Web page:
For the past decade, Belgium has consistently produced some of the best shorts of the year and Ma Planète, directed by Valery Carnoy continues that legacy. The film portrays the marital strains between Henri, a baker, and his wife. As he becomes a photographer’s muse he struggles with the best way to tell his wife as the pair have been going through the motions. An unusual love story that finds beauty and comedy in the physicality of its characters.
Mon Boy (Sarah Pellerin)
A film about the rituals of masculinity, Mon Boy is a bachelor party seen through the eyes of the groom’s little brother, Louis. A demonstration of excess, self-destruction and solitude, the film portrays a drunken night of festivities with a stark melancholia peppered with clever and ever-escalating humour. The film opens in the back of a pick-up with a camera pulling a 360, drawing us into this chaotic universe, and consistently adopts unusual and gripping audiovisual choices to amplify Louis’s presence as an outsider.
I’m OK (Elizabeth Hobbs)
Based on the true story of the tempestuous love affair between expressionist artist Oskar Kokoschka and Alma Mahler, this animated film is an incredibly sensual homage to the rise of expressionism in art. As the line between reality and dream is broken down, emotions drive the forward momentum of the film. From lust to rage to an encapsulation of both, Hobbs translates through her drawing and montage an explosive sensibility where love and war blur into an inseparable whirlwind of broken bodies and broken hearts.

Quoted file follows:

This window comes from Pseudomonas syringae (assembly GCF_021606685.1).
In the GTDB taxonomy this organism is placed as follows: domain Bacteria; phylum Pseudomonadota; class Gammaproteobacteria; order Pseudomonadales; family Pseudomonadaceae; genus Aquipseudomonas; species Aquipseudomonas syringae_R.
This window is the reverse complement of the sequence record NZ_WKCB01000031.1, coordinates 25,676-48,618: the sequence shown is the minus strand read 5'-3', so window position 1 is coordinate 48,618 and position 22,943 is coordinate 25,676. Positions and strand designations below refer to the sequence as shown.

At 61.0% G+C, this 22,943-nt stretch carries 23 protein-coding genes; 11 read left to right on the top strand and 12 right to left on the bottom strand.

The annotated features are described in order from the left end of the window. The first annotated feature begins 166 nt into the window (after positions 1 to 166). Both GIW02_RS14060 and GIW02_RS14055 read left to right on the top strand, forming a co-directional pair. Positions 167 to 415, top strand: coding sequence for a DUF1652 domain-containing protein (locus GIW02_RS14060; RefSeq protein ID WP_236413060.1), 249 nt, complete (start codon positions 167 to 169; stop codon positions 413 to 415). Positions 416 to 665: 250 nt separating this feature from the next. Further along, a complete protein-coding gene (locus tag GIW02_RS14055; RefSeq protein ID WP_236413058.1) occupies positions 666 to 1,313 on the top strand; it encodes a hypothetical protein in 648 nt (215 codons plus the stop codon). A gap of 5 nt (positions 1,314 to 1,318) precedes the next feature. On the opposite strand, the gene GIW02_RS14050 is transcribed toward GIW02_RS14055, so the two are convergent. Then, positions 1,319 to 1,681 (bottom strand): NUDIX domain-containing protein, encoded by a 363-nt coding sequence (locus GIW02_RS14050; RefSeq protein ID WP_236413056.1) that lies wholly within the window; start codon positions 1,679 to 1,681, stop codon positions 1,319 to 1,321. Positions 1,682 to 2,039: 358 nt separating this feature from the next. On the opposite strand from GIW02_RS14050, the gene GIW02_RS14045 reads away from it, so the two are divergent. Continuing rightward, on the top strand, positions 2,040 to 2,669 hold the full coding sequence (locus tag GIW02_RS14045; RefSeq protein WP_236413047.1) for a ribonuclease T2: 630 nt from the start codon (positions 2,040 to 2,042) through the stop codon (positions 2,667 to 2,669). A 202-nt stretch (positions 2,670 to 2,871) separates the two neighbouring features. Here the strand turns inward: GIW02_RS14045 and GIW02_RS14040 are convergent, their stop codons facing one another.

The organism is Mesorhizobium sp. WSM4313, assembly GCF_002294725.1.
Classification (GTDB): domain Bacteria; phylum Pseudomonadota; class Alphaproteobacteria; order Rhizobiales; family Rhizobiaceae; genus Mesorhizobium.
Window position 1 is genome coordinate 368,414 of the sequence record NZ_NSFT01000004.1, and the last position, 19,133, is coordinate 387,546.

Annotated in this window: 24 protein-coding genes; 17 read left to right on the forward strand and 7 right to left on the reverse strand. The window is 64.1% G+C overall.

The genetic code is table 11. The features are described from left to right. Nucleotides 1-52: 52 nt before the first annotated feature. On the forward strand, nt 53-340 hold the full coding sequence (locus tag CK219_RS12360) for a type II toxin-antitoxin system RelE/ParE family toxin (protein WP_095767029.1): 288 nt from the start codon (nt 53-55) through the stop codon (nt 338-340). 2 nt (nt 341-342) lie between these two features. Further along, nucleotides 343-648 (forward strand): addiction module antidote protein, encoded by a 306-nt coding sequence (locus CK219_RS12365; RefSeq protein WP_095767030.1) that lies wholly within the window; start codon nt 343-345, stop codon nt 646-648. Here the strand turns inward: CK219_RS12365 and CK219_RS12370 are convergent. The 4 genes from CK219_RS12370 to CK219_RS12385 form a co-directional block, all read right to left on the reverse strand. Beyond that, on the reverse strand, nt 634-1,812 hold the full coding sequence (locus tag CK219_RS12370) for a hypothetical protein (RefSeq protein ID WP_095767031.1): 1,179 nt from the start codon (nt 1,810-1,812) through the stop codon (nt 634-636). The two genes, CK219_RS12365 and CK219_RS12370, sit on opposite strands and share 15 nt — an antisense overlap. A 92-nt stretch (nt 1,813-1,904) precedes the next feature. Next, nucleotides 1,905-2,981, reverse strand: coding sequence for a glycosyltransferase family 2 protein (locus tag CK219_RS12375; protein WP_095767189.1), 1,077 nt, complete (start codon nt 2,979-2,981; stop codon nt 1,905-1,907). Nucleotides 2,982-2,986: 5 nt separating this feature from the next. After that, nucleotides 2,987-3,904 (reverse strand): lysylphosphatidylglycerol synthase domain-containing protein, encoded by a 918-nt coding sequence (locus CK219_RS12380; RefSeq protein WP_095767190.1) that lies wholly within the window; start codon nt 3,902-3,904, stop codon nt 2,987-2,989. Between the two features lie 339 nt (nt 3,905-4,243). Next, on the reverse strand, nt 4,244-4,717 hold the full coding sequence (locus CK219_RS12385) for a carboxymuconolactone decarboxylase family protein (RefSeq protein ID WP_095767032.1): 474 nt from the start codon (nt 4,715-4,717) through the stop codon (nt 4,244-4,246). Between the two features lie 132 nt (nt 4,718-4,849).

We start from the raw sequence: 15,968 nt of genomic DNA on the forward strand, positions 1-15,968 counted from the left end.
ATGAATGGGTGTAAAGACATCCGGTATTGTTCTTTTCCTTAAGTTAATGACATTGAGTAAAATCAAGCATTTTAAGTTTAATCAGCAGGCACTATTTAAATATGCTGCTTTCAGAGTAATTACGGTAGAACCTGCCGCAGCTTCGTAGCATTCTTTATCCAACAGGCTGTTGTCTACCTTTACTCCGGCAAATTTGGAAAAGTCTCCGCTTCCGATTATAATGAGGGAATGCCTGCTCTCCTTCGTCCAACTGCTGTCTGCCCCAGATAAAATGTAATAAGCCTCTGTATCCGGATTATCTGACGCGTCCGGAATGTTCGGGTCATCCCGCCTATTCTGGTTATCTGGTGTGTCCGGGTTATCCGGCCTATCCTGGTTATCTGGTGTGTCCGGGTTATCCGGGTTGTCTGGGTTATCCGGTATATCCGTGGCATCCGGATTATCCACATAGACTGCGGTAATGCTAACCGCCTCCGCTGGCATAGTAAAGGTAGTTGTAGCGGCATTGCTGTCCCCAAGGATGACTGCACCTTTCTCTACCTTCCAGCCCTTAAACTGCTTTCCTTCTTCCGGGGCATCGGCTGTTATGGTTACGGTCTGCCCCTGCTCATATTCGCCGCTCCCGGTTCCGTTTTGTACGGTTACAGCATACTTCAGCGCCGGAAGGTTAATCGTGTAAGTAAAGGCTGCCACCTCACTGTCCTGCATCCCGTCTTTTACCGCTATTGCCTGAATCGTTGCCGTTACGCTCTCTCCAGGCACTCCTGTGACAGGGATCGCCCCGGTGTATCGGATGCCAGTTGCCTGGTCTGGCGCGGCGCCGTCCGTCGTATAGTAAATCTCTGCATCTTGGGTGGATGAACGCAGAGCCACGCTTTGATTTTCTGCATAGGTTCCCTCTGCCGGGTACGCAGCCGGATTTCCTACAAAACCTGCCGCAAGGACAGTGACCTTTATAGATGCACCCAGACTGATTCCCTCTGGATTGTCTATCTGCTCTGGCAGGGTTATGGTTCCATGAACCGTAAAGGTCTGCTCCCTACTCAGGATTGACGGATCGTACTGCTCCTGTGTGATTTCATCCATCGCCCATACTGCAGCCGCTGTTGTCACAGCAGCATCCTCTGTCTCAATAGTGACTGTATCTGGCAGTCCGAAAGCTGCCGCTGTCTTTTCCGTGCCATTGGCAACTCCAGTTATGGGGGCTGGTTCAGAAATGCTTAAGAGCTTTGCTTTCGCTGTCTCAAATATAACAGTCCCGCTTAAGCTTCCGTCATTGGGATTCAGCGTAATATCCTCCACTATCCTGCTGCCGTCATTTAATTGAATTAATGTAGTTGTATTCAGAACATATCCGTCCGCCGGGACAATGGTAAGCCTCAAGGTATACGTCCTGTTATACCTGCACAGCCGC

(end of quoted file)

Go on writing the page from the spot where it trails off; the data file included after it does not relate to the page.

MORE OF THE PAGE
One After Another (Nicolas Pegon)
An animated documentary about American blues musician Grant Sabin, One After Another draws us into the self-mythologies of the American folkloric tradition. With digressions on string theory and Chinese musical traditions, we are not only brought into the rituals of Sabin’s daily life but his interior world. The black and white illustrated style favours the rhythms of environments, the echoes and flows of spaces and landscapes. It is a compelling film about the nature of art and living an authentic life.
Le champ de maïs (Sandhya Suri)
A soft and sensual film about an Indian labourer wrestling with desire. While all the cornfields in the village have already been harvested, her employer keeps delaying. The film is incredibly quiet, with sparse dialogue. The filmmaking creates a very naturalistic atmosphere only to have emotions take over as the film goes on. Easily one of the most compelling and devastating portraits of love and desire of the past year.
Violeta + Guillermo (Óscar Vincentelli)
More experimental than narrative, Violeta + Guillermo is a look into the future on a couple that has split and reunited. Shot with an intimate low-fi camera, the film features strange subtitles popping up on screen, some of which translate the Spanish dialogue while others rest on silent faces. They discuss drugs and their relationship; growing older weighs heavily. The film captures the stark vulnerability of intimacy in a way that only cinema can.
Une Soeur (Delphine Girard)
One of the best thrillers in recent memory, this Belgian production is about a woman, a car and a phone call. At the screening in the Banque National theatre in Chicoutimi, I sat in the back row and watched the screen, gripped and horrified, while a sold-out theatre of 800 people literally leaned forward to the edge of their seats. The less you know about the film the better, but it is more than just a great thriller — it intersects with ideas of feminism, trauma and resourcefulness in an increasingly dark world. ■